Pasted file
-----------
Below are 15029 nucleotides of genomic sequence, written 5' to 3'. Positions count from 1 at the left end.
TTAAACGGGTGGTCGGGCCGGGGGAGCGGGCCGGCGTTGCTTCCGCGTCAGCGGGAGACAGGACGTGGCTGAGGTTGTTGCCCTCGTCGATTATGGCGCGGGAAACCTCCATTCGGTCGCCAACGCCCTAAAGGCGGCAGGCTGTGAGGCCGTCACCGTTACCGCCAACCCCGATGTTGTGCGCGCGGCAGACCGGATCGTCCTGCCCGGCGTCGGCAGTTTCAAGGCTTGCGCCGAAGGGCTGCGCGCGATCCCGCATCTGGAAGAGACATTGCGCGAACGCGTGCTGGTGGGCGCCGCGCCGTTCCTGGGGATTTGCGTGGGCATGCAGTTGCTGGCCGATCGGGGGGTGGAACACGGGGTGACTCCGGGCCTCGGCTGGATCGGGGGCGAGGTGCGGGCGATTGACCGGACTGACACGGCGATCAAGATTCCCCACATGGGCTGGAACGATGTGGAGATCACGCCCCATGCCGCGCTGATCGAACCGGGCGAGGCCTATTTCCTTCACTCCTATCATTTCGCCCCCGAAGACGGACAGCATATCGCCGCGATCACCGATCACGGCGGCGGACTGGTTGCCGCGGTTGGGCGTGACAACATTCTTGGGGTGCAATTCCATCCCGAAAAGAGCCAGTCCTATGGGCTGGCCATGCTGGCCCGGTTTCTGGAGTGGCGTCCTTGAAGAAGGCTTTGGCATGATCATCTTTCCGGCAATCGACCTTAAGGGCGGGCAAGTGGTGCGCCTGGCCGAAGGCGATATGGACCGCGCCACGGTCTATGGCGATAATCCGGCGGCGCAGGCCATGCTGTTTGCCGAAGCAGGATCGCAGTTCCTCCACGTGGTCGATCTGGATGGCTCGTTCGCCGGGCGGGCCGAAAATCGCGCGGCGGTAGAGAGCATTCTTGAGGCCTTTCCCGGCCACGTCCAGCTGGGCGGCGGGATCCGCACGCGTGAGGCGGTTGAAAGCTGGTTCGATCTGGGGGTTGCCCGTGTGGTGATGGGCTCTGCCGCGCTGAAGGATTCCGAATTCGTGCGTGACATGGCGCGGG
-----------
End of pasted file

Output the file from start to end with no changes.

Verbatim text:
Below are 15029 nucleotides of genomic sequence, written 5' to 3'. Positions count from 1 at the left end.
TTAAACGGGTGGTCGGGCCGGGGGAGCGGGCCGGCGTTGCTTCCGCGTCAGCGGGAGACAGGACGTGGCTGAGGTTGTTGCCCTCGTCGATTATGGCGCGGGAAACCTCCATTCGGTCGCCAACGCCCTAAAGGCGGCAGGCTGTGAGGCCGTCACCGTTACCGCCAACCCCGATGTTGTGCGCGCGGCAGACCGGATCGTCCTGCCCGGCGTCGGCAGTTTCAAGGCTTGCGCCGAAGGGCTGCGCGCGATCCCGCATCTGGAAGAGACATTGCGCGAACGCGTGCTGGTGGGCGCCGCGCCGTTCCTGGGGATTTGCGTGGGCATGCAGTTGCTGGCCGATCGGGGGGTGGAACACGGGGTGACTCCGGGCCTCGGCTGGATCGGGGGCGAGGTGCGGGCGATTGACCGGACTGACACGGCGATCAAGATTCCCCACATGGGCTGGAACGATGTGGAGATCACGCCCCATGCCGCGCTGATCGAACCGGGCGAGGCCTATTTCCTTCACTCCTATCATTTCGCCCCCGAAGACGGACAGCATATCGCCGCGATCACCGATCACGGCGGCGGACTGGTTGCCGCGGTTGGGCGTGACAACATTCTTGGGGTGCAATTCCATCCCGAAAAGAGCCAGTCCTATGGGCTGGCCATGCTGGCCCGGTTTCTGGAGTGGCGTCCTTGAAGAAGGCTTTGGCATGATCATCTTTCCGGCAATCGACCTTAAGGGCGGGCAAGTGGTGCGCCTGGCCGAAGGCGATATGGACCGCGCCACGGTCTATGGCGATAATCCGGCGGCGCAGGCCATGCTGTTTGCCGAAGCAGGATCGCAGTTCCTCCACGTGGTCGATCTGGATGGCTCGTTCGCCGGGCGGGCCGAAAATCGCGCGGCGGTAGAGAGCATTCTTGAGGCCTTTCCCGGCCACGTCCAGCTGGGCGGCGGGATCCGCACGCGTGAGGCGGTTGAAAGCTGGTTCGATCTGGGGGTTGCCCGTGTGGTGATGGGCTCTGCCGCGCTGAAGGATTCCGAATTCGTGCGTGACATGGCGCGGG